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Dismissal of Texas Supreme Court Justice’s Indictment Raises Questions

 

Decision not Unusual in Insurance Cases, Says Arson Investigations Expert

 


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Jan. 23, 2008 - AUSTIN, TX The controversial case involving Texas Supreme Court Justice David Medina, a Harris County Grand Jury, and the Harris County District Attorney is raising a debate as to whether politics or a lack of evidence played a role in the dismissal of indictments against Judge Medina and his wife.

An expert arson investigator observes that the case highlights a situation that is not as unusual as some might expect: prosecutors declining to present what appears to be well-investigated arson or other insurance fraud related cases.

The decision could be based on a variety of circumstances, said Jim Whitaker, CFE, an adjunct faculty member who provides anti-fraud training for the Association of Certified Fraud Examiners (ACFE). The ACFE is the premier provider of year-round training and education for anti-fraud professionals in more than 125 locations around the world.

Whitaker, who also formerly served as the Executive Director of the International Association of Arson Investigators (IAA), said that one scenario in a possible insurance fraud case might be a lack of evidence. “It is possible the elements needed to satisfy the statute for prosecution just aren’t there,” Whitaker said. “In that case, the prosecutor may want to wait until more evidence is uncovered before proceeding.”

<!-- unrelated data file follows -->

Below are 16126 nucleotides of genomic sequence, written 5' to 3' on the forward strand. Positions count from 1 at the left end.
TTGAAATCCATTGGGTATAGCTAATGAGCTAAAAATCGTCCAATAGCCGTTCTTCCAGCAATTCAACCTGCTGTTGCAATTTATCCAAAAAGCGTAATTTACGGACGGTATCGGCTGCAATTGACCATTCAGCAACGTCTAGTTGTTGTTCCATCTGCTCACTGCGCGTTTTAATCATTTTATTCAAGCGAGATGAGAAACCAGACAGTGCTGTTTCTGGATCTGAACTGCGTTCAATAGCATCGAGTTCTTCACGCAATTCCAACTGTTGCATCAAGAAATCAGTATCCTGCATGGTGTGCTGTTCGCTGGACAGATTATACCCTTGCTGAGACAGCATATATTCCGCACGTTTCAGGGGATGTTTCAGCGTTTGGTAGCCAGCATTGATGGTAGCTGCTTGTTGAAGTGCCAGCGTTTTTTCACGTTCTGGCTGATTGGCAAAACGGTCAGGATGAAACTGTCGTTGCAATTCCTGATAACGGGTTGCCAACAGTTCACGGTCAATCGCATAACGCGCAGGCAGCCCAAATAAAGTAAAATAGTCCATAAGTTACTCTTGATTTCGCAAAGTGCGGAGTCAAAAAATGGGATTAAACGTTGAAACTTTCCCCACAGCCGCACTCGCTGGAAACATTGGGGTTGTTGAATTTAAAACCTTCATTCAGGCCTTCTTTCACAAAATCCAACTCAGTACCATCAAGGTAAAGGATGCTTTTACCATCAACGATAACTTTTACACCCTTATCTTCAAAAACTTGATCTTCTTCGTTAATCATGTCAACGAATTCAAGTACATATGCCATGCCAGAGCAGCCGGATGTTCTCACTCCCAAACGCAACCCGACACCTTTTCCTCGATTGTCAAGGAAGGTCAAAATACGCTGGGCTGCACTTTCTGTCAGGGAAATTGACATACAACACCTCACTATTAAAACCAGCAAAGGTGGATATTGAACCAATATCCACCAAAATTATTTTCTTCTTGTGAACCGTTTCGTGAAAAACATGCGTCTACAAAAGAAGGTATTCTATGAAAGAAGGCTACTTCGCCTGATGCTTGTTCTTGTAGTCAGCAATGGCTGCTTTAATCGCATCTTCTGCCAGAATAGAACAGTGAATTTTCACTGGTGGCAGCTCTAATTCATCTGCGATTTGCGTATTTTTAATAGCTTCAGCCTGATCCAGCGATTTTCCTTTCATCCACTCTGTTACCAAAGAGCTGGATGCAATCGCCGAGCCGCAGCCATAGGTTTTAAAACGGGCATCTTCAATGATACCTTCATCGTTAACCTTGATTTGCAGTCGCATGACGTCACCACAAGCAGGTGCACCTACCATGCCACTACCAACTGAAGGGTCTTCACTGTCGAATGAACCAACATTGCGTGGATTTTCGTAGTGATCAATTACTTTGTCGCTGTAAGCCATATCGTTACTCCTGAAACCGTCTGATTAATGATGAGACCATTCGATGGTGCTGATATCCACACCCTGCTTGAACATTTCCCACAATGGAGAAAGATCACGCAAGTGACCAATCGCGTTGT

Another possibility, said Whitaker, is that the name and stature of the defendant is influencing the case. “A prosecutor may simply decline to move forward on an insurance fraud case because of who the defendant is, either because of a lack of confidence in his/her ability to prosecute an arson/insurance fraud case, or because of some bias toward the defendant,” Whitaker said.

He added that such cases don’t often just go away after such a decision. The insurance carrier will conduct an investigation and take action if they feel it is warranted, regardless of what law enforcement does.

“The accused may still face a denial from the insurance carrier, and then it would most likely end up in civil court for disposition,” Whitaker said.

Jim Whitaker, CFE is available to the media for further comment on this developing story. Please contact Scott Patterson at (512) 478-9000, ext. 156, or email spatterson@acfe.com, to arrange an interview.

About the ACFE
With nearly 45,000 members in over 125 countries, the ACFE is the world’s premier anti-fraud association, providing knowledge and training used to reduce the occurrence of corporate fraud. Founded in 1988 by Joseph T. Wells, CFE, CPA, the ACFE has been identified as “the premier financial sleuthing organization” by The Wall Street Journal. The ACFE has been cited for its efforts against fraud by media such as U.S. News & World Report, The New York Times, CNN. CNBC, Fortune, ABC-TV’s Nightline and 20/20, and CBS News’ 60 Minutes.

For more information about the ACFE, visit www.ACFE.com.

Contact the ACFE
For more information, contact Scott Patterson, Media Relations Specialist
Phone: (512) 478-9000 ext. 156; email: spatterson@acfe.com


 

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Contact the ACFE
For more information, contact Scott Patterson, Media Relations Specialist
Phone: (512) 478-9000 ext. 156; email: spatterson@acfe.com